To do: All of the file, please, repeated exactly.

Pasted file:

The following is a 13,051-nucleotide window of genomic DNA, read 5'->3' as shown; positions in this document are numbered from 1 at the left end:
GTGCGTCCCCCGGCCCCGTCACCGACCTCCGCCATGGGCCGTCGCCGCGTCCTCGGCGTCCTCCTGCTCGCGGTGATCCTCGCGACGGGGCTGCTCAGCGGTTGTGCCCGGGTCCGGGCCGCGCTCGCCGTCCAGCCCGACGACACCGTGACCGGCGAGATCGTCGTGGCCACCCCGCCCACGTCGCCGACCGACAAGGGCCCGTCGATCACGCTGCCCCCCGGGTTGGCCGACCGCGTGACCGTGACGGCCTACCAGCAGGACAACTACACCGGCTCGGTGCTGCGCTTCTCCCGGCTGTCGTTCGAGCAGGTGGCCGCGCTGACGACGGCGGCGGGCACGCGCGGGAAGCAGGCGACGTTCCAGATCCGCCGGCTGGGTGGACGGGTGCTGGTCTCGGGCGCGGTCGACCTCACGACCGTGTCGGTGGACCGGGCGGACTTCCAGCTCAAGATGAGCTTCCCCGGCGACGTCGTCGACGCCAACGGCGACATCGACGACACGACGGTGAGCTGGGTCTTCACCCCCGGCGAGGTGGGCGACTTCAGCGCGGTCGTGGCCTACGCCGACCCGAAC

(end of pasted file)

The following is a 13,051-nucleotide window of genomic DNA, read 5'->3' as shown; positions in this document are numbered from 1 at the left end:
GTGCGTCCCCCGGCCCCGTCACCGACCTCCGCCATGGGCCGTCGCCGCGTCCTCGGCGTCCTCCTGCTCGCGGTGATCCTCGCGACGGGGCTGCTCAGCGGTTGTGCCCGGGTCCGGGCCGCGCTCGCCGTCCAGCCCGACGACACCGTGACCGGCGAGATCGTCGTGGCCACCCCGCCCACGTCGCCGACCGACAAGGGCCCGTCGATCACGCTGCCCCCCGGGTTGGCCGACCGCGTGACCGTGACGGCCTACCAGCAGGACAACTACACCGGCTCGGTGCTGCGCTTCTCCCGGCTGTCGTTCGAGCAGGTGGCCGCGCTGACGACGGCGGCGGGCACGCGCGGGAAGCAGGCGACGTTCCAGATCCGCCGGCTGGGTGGACGGGTGCTGGTCTCGGGCGCGGTCGACCTCACGACCGTGTCGGTGGACCGGGCGGACTTCCAGCTCAAGATGAGCTTCCCCGGCGACGTCGTCGACGCCAACGGCGACATCGACGACACGACGGTGAGCTGGGTCTTCACCCCCGGCGAGGTGGGCGACTTCAGCGCGGTCGTGGCCTACGCCGACCCGAAC